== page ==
Absence of grooming

Avoiding bright areas

Playing less

Growling

Appetite decrease

Groaning

Overall activity decrease

Eyes closed

Less rubbing toward people

Straining to urinate

General mood

Tail flicking

Temperament

The researchers concluded:

“These results improve our knowledge of this topic, but further studies are necessary in order to evaluate their validity and clinical feasibility (especially in relation to different intensities of pain) to help vets and caregivers of cats recognize pain in this species effectively and as early as possible to maximise cat welfare.”2

I Think My Cat May Be in Pain. What Do I Do Now?

How your kitty’s pain is managed depends on what’s causing it, so it’s crucially important to make an appointment with your veterinarian for a thorough exam. If, for example, an infection is causing pain, resolving the infection should also alleviate the pain.

But what if your vet determines your cat has a chronic painful condition such as arthritis, which is very common in older kitties? Felines are physiologically unique and there are few effective pharmaceutical pain relievers that can be safely given long-term to control the pain of chronic conditions like arthritis.

However, there are a number of things you can do to alleviate your kitty’s pain and improve mobility. These include:

There are also some newer therapies I’ve used with good success, including the Assisi Loop, a form of pulsed electromagnetic field therapy.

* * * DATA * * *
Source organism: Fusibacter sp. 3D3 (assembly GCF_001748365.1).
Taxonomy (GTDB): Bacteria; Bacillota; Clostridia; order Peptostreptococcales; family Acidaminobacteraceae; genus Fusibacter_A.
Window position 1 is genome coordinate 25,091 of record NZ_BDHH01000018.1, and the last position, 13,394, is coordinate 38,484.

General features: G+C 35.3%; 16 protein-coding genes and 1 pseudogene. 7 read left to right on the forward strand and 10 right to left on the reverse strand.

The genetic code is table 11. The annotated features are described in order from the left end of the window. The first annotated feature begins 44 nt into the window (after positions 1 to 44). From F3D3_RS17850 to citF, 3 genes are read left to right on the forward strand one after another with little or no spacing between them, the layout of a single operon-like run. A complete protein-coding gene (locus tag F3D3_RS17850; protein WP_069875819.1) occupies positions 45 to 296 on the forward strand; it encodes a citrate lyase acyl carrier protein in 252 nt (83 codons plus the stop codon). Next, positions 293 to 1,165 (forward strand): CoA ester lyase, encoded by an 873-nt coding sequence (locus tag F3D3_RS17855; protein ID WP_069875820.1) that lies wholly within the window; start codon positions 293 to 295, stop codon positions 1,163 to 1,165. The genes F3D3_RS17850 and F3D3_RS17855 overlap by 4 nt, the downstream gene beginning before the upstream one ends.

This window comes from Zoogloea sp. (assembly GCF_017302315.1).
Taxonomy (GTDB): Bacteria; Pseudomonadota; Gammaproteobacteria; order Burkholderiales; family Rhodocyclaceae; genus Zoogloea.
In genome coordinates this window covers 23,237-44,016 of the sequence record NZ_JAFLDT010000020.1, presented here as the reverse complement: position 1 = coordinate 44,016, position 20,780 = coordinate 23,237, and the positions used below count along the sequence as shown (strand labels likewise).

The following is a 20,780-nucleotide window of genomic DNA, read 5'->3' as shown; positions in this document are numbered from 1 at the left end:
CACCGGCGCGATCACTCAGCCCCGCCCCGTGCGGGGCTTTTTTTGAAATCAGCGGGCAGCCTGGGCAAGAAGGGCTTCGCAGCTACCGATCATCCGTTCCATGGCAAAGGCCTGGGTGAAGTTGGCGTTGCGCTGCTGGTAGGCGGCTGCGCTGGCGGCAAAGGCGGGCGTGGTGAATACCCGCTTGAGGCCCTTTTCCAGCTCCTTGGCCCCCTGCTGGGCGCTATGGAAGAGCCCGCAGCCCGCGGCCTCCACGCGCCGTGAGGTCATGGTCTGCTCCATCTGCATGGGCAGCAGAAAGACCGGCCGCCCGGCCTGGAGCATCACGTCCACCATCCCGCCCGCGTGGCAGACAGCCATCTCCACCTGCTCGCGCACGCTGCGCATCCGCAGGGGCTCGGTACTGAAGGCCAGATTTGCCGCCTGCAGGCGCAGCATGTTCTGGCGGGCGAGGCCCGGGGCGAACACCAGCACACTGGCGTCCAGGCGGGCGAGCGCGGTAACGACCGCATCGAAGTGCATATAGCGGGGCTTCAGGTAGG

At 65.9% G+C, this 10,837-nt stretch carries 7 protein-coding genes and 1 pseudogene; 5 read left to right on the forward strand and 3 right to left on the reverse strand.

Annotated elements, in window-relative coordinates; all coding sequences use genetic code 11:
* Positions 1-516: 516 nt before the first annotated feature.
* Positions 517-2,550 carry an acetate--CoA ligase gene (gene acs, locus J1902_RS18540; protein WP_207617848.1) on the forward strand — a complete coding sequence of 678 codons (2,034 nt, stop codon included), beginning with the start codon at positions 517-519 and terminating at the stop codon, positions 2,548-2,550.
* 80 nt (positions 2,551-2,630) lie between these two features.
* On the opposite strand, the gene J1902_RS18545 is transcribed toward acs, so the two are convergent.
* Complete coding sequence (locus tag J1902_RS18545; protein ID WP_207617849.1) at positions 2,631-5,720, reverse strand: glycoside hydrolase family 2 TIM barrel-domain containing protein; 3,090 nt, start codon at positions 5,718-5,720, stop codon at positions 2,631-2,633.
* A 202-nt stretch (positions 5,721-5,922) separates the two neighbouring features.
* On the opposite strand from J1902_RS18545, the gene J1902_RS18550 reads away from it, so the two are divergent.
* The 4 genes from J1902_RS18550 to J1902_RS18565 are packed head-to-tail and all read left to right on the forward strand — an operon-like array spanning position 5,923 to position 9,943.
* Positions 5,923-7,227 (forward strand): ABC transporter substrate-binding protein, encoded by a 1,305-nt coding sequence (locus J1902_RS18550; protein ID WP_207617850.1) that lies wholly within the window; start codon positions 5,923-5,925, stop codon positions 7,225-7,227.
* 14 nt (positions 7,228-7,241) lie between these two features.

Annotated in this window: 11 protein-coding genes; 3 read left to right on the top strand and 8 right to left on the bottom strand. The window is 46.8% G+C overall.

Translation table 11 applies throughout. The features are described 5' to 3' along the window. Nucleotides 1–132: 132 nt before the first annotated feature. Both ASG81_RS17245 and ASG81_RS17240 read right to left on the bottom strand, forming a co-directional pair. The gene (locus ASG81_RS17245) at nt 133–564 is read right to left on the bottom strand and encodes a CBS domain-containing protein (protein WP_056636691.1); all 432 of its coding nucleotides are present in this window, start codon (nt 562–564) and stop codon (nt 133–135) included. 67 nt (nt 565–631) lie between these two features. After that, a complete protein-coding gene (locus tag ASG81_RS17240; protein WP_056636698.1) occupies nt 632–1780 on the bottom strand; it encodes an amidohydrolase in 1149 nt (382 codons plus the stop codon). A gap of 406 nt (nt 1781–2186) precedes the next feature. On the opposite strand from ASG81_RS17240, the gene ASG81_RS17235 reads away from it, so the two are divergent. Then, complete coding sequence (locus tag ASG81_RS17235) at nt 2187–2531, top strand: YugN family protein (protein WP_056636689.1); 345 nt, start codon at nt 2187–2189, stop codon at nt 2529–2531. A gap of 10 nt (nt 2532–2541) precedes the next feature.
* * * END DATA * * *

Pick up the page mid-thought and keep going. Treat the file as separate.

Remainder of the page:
There are also certain supplements you can add to your cat’s diet that provide the raw materials for cartilage repair and maintenance, including glucosamine sulfate, MSM and egg shell membrane; homeopathics, based on your kitty’s symptoms, but may include Rhus Tox and Arnica, ubiquinol, turmeric, spirulina and astaxanthin and natural anti-inflammatory formulas, EFAC complex and krill oil.

I recommend working with a holistic or integrative veterinarian to determine how to best treat the inflammation and pain caused by your pet’s arthritis, as well as how to nourish remaining cartilage. Also ask your vet about Adequan injections, which can stimulate joint fluid very rapidly in pets with arthritis.

The Importance of Exercise in Keeping Kitties Pain-Free

Keeping your cat slim and well conditioned is key in helping her be less painful as she ages. Daily exercise is the best thing to promote kitty’s muscle strength, joint flexibility and overall health. Here are some suggestions for getting and keeping your cat active from veterinary journal dvm360 and Dr. Kara Amstutz:3

Have feathers on a stick or laser pointers on hand for your cat to chase. Start with five minutes per day and work up to 15 minutes of active playtime. This can be all at once or spread throughout the day. Cats are often more active at night, so try working a 15-minute exercise plan into your evening routine.

Take kitty’s daily food portion and divide it into several bowls placed around the house. She’ll have to go from room to room to find the food. Also consider placing food dishes on elevated platforms that will require mental and physical challenge.

Start by adding just one extra bowl so she gets used to the idea of “hunting” for food.

Encourage your cat to play by keeping toys available. Change them up to keep it exciting.

Have a cat tree or other apparatus to climb up to help to your cat strengthen his muscles.

Use treats sparingly to get your cat to jump up on a chair and back down again.